Aaron Barber TEXODUS

Online, Global

02/03/2022 - 02/03/2022

Fringe Bar, 26-32 Allen St, Te Aro, Wellington

01/03/2022 - 02/03/2022

NZ Fringe Festival 2022

Production Details

Former Texan Aaron Barber found himself “stuck” in New Zealand during the pandemic.  Unable to return to his adopted home in Malaysia and unwilling to go back to America for… reasons, Aaron jumped headfirst into the NZ comedy circuit.

As co-creator of the 2020 Fringe Show Tour  “American Refugees” and producer of the hit series “Yeah…Nah Comedy” in Wellington, Aaron has been spreading big laughs to audiences across Aotearoa.

For Aaron’s first Fringe Solo hour, he recounts the hilarious stories of his progression from awkward theatre kid in Texas to awkward adult man and standup comic traveling the world seeking a new place to call home.

Brash and loud measured with wit and charm, he’s one act you won’t want to miss.

“Nothing but a comedy delight” – Merry Lion Singapore

“Aaron Barber easily disarms the audience with his southern charm and sharp wit. Fans are urged to catch him before he gets too big for his cowboy hat!”
– Dr. Jason Leong: Netflix’ “Hashtag Blessed”

The Fringe Bar, 26-32 Allen Street, Te Aro 
Tuesday 1 – Wednesday 2 March 2022 
The Fringe Bar, 26-32 Allen Street, Te Aro
General Admission $15.00 Concession $10.00 Fringe Addict $12.00 Ticket + $5 $20.00 Ticket + $10 $25.00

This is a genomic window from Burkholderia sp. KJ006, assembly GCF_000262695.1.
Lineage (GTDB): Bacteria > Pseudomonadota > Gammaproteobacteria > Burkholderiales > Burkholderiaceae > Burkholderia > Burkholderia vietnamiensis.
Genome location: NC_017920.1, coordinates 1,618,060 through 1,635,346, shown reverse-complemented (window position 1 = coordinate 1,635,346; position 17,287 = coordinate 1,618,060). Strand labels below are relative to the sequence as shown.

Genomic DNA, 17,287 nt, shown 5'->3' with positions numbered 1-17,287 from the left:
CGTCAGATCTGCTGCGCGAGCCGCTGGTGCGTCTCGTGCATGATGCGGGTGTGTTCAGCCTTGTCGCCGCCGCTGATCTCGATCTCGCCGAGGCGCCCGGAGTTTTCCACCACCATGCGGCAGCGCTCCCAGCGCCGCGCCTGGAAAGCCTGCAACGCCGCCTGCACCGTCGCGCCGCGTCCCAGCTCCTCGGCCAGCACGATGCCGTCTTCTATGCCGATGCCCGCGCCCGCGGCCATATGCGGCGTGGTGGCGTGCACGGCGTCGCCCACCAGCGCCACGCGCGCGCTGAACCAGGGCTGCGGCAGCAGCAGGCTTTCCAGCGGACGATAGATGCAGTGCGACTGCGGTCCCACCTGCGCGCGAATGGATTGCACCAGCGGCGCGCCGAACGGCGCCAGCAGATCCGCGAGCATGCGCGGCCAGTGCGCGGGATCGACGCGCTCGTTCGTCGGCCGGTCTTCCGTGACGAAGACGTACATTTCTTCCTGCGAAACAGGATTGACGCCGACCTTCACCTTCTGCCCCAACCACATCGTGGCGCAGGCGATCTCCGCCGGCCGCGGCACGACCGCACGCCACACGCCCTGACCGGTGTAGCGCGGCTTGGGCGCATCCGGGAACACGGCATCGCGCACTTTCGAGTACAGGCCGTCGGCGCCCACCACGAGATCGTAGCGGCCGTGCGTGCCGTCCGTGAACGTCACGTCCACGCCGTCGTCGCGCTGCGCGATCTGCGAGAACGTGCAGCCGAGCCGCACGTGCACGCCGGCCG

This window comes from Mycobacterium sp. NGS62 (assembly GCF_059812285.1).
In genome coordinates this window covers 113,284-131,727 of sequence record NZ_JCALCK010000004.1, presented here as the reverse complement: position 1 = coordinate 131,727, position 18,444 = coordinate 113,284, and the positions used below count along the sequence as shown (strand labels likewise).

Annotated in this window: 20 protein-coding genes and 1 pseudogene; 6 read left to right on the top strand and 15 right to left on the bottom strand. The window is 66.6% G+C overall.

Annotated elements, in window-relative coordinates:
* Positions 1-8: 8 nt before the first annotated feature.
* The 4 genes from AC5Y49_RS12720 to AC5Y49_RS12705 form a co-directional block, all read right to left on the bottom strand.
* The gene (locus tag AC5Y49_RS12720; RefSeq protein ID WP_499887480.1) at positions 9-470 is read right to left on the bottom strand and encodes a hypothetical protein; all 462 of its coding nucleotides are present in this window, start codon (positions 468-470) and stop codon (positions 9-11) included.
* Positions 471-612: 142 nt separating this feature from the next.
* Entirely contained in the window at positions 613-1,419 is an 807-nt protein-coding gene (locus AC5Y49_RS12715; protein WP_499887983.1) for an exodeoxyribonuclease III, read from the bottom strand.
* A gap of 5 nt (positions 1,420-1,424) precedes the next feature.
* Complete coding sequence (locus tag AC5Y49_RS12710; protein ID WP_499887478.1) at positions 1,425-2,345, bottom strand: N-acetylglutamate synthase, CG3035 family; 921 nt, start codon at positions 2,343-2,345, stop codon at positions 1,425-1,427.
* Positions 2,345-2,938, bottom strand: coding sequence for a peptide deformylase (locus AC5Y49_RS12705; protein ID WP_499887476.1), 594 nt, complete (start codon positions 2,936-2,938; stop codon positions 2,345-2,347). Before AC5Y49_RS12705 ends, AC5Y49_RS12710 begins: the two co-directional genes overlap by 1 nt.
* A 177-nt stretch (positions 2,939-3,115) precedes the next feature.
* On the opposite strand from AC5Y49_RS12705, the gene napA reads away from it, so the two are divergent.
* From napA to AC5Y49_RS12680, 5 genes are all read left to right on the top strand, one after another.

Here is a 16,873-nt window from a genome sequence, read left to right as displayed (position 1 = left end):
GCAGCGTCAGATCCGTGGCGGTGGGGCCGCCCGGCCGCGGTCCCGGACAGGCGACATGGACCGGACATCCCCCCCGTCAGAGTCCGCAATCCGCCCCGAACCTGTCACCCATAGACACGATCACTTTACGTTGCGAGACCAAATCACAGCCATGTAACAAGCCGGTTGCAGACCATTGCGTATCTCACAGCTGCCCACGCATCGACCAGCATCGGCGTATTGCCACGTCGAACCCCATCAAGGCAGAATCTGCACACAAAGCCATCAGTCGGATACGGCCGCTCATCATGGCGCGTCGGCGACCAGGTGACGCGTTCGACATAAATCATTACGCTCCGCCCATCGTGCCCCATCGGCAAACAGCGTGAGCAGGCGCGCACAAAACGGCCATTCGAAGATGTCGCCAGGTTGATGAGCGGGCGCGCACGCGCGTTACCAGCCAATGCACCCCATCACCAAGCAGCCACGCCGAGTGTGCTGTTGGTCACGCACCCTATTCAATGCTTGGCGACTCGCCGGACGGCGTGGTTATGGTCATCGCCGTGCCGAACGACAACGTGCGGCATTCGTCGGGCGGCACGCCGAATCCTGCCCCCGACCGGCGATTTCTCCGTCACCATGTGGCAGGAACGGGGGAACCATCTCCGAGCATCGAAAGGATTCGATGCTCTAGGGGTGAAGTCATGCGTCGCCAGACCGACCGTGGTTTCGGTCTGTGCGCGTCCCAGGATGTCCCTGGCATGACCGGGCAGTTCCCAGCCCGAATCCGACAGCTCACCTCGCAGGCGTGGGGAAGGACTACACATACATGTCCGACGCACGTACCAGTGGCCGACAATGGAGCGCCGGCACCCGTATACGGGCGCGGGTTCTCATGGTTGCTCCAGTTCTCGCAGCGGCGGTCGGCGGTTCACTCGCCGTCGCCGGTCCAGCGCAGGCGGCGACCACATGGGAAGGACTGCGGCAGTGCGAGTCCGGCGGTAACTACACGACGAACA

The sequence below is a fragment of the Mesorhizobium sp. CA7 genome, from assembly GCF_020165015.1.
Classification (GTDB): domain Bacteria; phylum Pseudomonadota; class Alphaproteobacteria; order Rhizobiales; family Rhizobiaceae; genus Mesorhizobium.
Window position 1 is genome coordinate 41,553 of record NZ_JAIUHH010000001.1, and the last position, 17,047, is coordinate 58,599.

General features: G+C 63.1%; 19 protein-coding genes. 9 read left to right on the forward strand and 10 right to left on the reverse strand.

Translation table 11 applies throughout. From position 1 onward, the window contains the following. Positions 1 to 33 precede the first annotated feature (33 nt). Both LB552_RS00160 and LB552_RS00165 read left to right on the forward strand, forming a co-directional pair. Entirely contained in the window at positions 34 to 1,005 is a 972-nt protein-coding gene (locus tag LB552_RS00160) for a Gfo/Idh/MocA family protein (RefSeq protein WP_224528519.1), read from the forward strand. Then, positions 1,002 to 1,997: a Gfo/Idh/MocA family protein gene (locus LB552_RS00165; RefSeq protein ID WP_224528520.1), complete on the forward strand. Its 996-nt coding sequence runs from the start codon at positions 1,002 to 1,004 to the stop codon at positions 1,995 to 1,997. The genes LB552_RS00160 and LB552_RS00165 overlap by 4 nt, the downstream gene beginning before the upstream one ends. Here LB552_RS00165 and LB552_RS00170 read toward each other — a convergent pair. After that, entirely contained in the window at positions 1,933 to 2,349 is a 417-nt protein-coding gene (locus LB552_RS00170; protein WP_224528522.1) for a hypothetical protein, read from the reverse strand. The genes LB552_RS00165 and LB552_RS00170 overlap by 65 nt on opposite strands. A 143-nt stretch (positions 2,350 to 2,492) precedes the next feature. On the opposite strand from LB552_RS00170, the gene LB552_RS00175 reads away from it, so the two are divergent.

Aaron will be broadcasting the March 2nd show on live stream via his Facebook Page:  Facebook.com/aaronbarber.us

Theatre , Stand-up comedy , Solo ,

1 hr

Cultural contrasts and worldly humour

Review by Shauwn Keil 03rd Mar 2022

Sadly, I could not be present at the Fringe Bar to catch Texodus live. However, bless the technological pantheon, a livestream was made available! What a great resource to have in the terrible times of self-isolating, and one more blessing to add; not a single fault in the recording to hinder my experience. We’re on our way.

The set is simple, this is stand up and doesn’t call for more than the Texan Flag draped over a bar stool. A minute into the livestream, we are half-heartedly welcomed to the show in a stumble through of words by the tech operator (Myles McGuire), which at first seems unenthusiastic and careless but as the comical theme of the show unfolds over the hour, I look back and think perhaps this was a deliberate thematic choice. Still, an introduction like this could do with more caricature to make this clear, or even energy to work for the crowd’s anticipation, and my first impression is unchanged. 

From here, it’s all up. Gavin Hews is introduced to the stage, and quickly warms us into our night, addressing the magnificent feat of selling out – to a Red Light capacity crowd. On the nose yet handled with grace. Hews plays this wonderful game of playing against the typical Wellingtonian expectation of relating to a more left leaning crowd, with what comes off as self-aware poking fun at much of the local norms.

Engaging interactions between himself and members of the audience, as well as clever antagonising with youthful yankee charm, Gavin Hews confidently reminds us that in 2022, we can still enjoy the harsher content provided when the Comedian wears a purposefully ignorant mask over a percipient mind. What a great choice for an opening act.